JAMES E. CASSIDY
Of the many consequences that meningococcal infection can produce,1 the most fearful is collapse. The multiple changes producing collapse proceed swiftly and with little warning. Unlike the shock attending trauma, hemorrhage or even adrenalectomy, in collapse neither blood and plasma transfusions nor the administration of plasma expanders or electrolyte solutions is of avail in treatment.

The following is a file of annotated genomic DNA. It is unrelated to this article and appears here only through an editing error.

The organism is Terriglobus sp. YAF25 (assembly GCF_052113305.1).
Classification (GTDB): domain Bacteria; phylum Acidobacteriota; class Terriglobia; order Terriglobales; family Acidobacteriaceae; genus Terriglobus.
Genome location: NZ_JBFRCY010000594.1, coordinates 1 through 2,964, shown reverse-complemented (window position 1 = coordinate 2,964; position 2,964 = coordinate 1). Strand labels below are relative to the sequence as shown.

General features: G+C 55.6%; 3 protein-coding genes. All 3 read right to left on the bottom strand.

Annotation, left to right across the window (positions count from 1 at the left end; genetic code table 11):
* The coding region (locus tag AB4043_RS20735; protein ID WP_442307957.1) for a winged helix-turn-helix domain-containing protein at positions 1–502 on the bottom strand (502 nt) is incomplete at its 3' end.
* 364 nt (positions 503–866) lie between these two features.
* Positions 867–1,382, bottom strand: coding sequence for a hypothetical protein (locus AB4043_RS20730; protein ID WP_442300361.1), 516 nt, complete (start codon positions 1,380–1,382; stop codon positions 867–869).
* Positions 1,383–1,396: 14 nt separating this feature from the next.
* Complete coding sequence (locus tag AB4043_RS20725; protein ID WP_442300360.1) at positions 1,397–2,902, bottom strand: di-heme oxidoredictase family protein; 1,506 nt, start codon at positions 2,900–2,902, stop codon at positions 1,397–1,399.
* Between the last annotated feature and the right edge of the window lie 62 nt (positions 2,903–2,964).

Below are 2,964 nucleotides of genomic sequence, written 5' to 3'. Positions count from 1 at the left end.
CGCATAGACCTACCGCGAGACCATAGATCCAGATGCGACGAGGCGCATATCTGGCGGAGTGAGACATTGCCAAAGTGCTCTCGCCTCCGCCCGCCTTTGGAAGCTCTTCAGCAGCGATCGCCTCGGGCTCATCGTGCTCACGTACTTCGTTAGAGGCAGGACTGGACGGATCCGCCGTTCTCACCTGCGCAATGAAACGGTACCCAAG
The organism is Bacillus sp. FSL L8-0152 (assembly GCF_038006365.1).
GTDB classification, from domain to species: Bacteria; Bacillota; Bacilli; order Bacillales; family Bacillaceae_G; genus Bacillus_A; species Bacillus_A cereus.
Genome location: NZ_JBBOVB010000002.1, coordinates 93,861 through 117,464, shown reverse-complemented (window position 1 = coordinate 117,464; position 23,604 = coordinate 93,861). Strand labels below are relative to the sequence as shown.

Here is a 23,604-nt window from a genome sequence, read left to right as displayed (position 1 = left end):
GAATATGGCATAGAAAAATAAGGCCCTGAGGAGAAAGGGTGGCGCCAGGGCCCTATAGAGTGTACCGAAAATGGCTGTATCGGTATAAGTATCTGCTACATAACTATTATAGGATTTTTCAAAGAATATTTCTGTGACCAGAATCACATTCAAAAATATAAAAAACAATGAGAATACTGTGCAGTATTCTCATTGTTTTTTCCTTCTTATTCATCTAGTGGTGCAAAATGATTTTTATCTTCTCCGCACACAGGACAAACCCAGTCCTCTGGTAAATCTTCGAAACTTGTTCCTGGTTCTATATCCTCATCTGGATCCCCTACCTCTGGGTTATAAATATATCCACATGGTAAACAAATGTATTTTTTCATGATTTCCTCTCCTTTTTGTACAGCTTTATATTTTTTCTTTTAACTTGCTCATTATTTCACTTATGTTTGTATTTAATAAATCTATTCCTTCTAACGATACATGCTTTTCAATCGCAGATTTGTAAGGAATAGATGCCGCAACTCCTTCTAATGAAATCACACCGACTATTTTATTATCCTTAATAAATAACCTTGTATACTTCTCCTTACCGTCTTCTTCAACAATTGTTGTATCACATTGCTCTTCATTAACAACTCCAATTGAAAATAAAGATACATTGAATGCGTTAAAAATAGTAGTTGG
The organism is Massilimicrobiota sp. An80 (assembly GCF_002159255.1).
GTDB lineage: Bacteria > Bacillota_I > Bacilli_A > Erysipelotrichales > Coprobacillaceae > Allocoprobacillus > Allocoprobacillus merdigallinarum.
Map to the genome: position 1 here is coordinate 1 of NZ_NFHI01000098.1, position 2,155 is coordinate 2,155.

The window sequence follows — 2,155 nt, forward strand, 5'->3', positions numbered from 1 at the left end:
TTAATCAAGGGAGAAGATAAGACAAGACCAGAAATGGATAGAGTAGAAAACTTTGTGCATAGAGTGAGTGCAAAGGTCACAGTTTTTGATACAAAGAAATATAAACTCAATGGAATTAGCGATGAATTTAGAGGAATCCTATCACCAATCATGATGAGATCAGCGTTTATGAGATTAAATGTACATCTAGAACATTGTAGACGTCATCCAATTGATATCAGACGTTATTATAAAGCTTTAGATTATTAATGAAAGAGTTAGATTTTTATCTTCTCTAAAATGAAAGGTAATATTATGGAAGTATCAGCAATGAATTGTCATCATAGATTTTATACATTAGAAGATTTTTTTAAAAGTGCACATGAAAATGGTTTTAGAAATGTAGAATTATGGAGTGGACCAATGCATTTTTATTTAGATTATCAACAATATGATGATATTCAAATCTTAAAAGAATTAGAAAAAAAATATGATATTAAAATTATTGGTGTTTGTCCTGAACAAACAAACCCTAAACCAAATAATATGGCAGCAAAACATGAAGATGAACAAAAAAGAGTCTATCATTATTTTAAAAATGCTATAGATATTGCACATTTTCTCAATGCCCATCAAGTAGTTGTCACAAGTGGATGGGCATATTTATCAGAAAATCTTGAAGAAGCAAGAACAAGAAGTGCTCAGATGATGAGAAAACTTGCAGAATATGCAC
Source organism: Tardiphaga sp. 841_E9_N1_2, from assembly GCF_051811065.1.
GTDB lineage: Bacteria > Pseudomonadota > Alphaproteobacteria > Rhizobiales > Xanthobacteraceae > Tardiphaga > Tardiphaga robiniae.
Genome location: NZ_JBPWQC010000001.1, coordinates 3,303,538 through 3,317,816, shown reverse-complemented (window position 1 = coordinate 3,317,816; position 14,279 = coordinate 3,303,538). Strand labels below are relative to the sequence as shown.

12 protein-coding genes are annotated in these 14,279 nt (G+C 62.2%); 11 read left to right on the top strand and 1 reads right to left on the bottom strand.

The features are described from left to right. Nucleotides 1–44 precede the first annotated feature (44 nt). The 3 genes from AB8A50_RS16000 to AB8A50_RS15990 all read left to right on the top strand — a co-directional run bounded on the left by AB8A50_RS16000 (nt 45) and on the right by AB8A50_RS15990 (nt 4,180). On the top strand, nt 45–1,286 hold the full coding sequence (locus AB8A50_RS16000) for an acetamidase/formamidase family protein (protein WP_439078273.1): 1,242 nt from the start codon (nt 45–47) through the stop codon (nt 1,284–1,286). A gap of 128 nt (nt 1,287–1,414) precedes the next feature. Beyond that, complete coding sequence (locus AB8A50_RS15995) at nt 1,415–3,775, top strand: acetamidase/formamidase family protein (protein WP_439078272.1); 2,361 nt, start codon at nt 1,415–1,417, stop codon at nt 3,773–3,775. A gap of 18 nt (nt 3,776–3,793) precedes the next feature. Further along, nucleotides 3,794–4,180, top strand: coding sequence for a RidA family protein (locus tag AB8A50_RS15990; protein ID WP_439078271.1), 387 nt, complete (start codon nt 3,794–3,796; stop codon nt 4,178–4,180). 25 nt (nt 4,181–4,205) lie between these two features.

There is general familiarity with the acute adrenocortical damage which occurs in this disease. This may be variable in its degree and reversibility.2 The ultimate is, of course, obliterating hemorrhage. Regardless of severity, the insult to the adrenal cortex occurs precisely when demands of severe
CASSIDY JE. THERAPY IN COLLAPSE DUE TO MENINGOCOCCUS INFECTION1. Ann Intern Med. 1957;46:1099–1104. doi: 10.7326/0003-4819-46-6-1099
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Published: Ann Intern Med. 1957;46(6):1099-1104.
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